November 14, 2014 at 2:27 pm
I changed my mares grain from alfalfa pellets and oats, barley and corn with molasses to smartcombo, smartcalm ultra and smartvite thrive over the past week and a half and now she has loose poop. It’s not super bad but it still gets in her tail and on her legs. Should I start over and change it slower or should I just give her time to get used to it?November 14, 2014 at 2:35 pm
She needs hay. Changing feed is something that should always be done gradually, as animals cannot process such changes as well as people.
It is never the horse's faultNovember 14, 2014 at 2:45 pm
She gets plenty of hay, two flakes twice a day and a half a flake in between regular feedings to keep her busy as we don’t have grassy pastures.November 14, 2014 at 3:03 pm
You did not mention the hay (or I totally missed it). In any case, the rest of my answer stands – animals cannot process such drastic changes in food, and horses cannot vomit (which dogs do everywhere if one suddenly changes their food), so they just produce loose stool. Did you just get her? She is really cute.
It is never the horse's faultNovember 14, 2014 at 3:09 pm
I added a bit of her new grain and took out some of the old everyday but I guess a week and a half isn’t slow enough. I’ve had her for about 2 years.November 14, 2014 at 3:29 pm
Why did you feel she needed her feed regimen changed?
It is never the horse's faultNovember 14, 2014 at 3:48 pm
I heard it helps coats and hooves which she’s had trouble with cracking. and she’s also high strung and someone had said it calmed there horse down. So I thought I’d give it a try.November 14, 2014 at 4:33 pm
Aren’t those meant to be supplemental to the regular feed? Not the only things one feeds? My horse is on supplements, but they are in addition to his feed. Or did I misunderstand your original post? I thought you meant you stopped what you were feeding, and are now feeding these other things.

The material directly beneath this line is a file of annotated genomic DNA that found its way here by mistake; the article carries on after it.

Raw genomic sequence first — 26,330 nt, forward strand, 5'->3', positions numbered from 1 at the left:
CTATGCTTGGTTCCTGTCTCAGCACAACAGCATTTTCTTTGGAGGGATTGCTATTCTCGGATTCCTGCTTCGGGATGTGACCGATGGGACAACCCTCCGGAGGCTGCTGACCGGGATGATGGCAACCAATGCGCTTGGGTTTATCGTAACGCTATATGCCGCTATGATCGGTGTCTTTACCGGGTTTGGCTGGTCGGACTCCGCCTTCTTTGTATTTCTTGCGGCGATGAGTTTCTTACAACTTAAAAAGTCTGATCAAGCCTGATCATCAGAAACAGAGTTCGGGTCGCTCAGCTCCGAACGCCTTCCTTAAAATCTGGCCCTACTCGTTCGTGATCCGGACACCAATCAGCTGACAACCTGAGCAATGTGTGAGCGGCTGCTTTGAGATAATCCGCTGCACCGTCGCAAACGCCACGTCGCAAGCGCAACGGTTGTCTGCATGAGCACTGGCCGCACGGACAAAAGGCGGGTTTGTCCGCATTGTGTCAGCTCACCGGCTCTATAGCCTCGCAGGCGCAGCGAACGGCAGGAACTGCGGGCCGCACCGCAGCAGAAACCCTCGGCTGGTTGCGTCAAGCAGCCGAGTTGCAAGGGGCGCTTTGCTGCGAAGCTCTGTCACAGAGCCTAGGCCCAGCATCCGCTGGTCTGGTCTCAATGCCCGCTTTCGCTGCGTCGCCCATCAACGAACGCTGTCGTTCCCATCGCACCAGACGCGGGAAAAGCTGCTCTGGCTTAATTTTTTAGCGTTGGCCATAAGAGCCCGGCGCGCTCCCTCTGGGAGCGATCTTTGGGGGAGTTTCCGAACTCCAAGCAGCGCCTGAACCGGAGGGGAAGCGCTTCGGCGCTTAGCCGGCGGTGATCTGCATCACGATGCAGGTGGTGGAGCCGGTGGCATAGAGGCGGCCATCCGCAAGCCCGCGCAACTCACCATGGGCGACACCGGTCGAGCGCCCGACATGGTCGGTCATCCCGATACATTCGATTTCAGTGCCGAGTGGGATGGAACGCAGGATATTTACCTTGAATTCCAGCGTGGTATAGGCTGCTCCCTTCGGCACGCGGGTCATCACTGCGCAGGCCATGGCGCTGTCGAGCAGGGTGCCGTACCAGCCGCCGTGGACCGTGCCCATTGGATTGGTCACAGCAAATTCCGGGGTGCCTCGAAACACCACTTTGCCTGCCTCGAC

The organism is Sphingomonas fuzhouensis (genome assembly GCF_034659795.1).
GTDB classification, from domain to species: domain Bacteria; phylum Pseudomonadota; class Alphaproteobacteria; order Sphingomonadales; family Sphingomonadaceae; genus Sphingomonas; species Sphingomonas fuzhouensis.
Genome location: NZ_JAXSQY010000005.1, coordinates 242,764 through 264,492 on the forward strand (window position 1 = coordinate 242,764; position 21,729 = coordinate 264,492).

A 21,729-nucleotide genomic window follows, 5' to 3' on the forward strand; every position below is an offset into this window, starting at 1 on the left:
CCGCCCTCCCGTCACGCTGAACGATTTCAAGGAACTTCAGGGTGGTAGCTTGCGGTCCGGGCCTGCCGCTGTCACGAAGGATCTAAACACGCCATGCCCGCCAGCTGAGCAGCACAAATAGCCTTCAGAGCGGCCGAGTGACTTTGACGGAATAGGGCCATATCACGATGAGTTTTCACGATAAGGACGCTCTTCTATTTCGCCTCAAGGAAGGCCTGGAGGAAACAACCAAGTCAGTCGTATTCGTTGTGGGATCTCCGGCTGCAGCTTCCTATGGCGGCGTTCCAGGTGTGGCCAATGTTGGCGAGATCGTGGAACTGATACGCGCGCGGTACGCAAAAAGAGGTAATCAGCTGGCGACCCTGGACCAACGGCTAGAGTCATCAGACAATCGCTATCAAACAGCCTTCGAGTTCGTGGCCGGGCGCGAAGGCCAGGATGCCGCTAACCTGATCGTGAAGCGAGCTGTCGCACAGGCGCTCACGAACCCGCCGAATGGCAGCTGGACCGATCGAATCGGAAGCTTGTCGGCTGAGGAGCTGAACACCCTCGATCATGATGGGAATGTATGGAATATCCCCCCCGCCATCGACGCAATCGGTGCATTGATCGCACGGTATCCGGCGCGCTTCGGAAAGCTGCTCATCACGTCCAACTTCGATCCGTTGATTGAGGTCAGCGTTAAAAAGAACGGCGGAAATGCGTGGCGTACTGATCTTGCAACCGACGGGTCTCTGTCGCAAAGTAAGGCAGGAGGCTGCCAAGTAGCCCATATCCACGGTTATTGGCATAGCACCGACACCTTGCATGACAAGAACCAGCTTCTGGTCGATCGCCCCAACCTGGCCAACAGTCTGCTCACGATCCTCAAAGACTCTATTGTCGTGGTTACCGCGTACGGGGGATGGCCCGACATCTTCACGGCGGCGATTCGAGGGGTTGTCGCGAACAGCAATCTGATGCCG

It is never the horse's faultNovember 14, 2014 at 5:00 pm
Oops, I ment supplements in my original post not grain. I switched supplements because I want to see if these work better. My brain is not working today.November 14, 2014 at 5:17 pm
I just looked back at my original post and realized I messed it up. She gets alfalfa and oat, barley and corn with molasses and I’m changing her supplements. My bad..November 14, 2014 at 5:26 pm
Ah – that makes a big difference! It is possible that the additions are causing the loose stools and that once she gets used to them, the problem wil disappear. However, if it doesn’t, I would really recommend that you take a sample to your vet, to see if there is something else going on. Being neurotic, I would probably have the stool checked anyway. I added my supplements one at a time, so I have no personal experiece with what you are going through.
It is never the horse's faultNovember 14, 2014 at 8:59 pmJoan FryTopics Started: 11Replies Posted: 324
So you have changed something–her diet. This may be the cause of the “lumps” along her backbone, too. Barley and corn aren’t particularly good for horses because they’re high in starch and low in just about everything else. And molasses can cause a sugar high in horses just the way too much candy can in kids. I’d be careful of over-supplementing, but that’s just me.November 14, 2014 at 9:03 pm
The lumps started before the changeNovember 15, 2014 at 6:25 pmJoan FryTopics Started: 11Replies Posted: 324
If the bumps continue to bleed–and if her loose stool doesn’t firm up–I would definitely call a vet in.
November 23, 2014 at 7:45 amC-MacTopics Started: 0Replies Posted: 1
- This reply was modified 4 years ago by Joan Fry.
Go back to basics. Your horse should be receiving 15% – 20% of its body weight in forage, per day. Don’t evaluate hay rations by “flakes”, evaluate by weight based on the average bale weight. Forage means hay, hay cubes, unsweetened chaff or grass. You can substitute beet pulp (Speedi Beet is a great product) for some of the daily forage. Use a small hole haynet if your horse is a hay vacuum.
An alfalfa, corn, oats, barley feed may be the reason you feel you need SmartCalm. Concentrated feeds are generally only required if a horse is in heavy training or work, gestating or lactating or you are trying to increase body condition for some reason. Chronic loose poop (lasting a week or more) can be a sign of serious health issues, such as parasites, colitis, ulcers. If it continues contact your vet.
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